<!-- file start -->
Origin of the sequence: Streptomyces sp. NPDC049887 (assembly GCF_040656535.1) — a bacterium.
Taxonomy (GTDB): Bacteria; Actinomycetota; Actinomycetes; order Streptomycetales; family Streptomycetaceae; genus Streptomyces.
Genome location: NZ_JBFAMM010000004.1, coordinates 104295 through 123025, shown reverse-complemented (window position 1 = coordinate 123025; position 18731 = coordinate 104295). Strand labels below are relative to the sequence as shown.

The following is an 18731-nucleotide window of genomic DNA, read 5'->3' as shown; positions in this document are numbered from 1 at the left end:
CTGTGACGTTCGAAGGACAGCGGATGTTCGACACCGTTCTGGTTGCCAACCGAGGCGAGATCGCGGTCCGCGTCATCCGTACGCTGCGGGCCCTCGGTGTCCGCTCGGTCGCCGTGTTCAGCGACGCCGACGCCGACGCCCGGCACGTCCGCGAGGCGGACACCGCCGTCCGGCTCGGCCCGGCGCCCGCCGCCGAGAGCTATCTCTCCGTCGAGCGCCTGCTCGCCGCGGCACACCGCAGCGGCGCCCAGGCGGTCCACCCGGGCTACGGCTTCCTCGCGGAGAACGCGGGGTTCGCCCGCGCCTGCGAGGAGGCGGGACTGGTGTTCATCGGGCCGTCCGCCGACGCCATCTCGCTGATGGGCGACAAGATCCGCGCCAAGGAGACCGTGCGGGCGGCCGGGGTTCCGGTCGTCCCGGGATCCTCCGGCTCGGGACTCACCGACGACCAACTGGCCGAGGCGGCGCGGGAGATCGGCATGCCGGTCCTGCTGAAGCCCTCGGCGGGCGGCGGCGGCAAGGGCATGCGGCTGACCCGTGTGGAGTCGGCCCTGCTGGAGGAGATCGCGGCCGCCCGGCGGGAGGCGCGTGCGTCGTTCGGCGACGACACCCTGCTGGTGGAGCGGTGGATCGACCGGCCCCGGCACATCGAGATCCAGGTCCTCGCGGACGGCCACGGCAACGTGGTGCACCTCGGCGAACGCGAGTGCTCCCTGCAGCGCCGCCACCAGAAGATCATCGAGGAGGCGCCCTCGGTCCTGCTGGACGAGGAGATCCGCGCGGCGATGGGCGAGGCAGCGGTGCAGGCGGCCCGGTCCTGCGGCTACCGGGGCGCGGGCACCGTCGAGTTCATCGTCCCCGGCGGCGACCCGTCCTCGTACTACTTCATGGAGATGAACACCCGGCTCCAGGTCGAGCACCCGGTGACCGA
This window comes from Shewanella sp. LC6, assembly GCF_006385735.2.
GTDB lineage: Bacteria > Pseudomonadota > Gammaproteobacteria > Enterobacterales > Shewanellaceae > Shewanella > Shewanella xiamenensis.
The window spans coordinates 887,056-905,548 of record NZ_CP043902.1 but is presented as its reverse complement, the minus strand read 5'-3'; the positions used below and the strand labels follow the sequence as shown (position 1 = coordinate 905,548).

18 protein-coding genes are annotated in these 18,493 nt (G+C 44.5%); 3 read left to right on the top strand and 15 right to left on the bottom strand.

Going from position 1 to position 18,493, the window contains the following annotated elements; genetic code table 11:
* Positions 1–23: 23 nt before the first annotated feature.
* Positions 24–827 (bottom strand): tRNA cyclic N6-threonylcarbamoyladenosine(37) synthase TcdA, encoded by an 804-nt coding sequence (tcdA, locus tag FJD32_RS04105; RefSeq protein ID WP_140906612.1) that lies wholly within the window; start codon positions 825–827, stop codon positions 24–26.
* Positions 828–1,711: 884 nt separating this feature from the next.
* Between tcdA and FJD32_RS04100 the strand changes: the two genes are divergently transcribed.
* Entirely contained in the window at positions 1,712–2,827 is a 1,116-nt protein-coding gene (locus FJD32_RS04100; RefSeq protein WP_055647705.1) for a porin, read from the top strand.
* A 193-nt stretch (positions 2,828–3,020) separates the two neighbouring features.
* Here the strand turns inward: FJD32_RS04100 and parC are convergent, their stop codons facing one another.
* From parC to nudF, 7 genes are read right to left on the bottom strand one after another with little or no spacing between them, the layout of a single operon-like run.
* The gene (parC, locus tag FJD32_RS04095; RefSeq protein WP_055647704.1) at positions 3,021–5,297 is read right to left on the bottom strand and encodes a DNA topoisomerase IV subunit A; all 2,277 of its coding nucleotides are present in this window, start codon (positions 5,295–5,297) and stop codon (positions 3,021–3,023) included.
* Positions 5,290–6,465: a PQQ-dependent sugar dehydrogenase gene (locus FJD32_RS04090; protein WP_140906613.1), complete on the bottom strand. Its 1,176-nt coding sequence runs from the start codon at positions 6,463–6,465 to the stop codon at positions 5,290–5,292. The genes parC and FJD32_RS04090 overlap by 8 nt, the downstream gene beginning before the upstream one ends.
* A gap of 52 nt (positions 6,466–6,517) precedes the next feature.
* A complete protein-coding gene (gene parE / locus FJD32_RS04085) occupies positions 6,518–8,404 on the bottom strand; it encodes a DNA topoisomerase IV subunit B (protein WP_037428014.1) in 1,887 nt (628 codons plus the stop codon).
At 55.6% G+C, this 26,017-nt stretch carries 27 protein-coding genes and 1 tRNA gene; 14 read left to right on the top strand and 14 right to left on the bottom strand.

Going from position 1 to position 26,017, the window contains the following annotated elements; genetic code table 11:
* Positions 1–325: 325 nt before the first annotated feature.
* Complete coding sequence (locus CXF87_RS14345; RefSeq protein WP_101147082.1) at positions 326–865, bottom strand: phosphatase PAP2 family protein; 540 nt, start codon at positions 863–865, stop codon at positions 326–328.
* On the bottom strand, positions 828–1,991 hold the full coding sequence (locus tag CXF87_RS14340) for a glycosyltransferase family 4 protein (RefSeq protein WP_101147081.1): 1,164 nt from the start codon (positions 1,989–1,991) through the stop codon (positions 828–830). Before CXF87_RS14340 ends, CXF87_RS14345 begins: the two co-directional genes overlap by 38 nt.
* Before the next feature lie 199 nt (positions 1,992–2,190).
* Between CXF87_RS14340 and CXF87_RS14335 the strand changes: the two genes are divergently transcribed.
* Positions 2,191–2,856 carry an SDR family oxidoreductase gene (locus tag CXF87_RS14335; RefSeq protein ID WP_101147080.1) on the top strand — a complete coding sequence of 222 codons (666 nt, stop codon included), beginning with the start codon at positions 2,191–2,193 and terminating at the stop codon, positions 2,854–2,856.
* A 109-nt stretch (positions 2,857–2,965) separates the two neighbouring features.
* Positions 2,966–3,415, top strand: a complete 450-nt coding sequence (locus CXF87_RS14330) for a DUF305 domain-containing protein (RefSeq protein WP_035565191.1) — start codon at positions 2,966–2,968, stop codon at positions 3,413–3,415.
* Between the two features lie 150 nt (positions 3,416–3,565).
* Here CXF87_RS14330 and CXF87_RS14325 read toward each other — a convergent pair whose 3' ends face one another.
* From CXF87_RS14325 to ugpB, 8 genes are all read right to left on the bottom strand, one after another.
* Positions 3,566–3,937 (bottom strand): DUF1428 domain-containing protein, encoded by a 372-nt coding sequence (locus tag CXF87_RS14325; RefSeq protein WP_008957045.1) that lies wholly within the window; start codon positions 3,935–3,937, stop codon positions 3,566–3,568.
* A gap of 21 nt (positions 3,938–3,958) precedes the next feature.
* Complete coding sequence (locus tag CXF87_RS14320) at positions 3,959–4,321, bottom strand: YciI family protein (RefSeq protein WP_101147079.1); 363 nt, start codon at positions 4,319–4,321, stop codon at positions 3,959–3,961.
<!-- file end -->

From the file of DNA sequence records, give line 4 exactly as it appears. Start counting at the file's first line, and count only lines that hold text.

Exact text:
The following is an 18731-nucleotide window of genomic DNA, read 5'->3' as shown; positions in this document are numbered from 1 at the left end: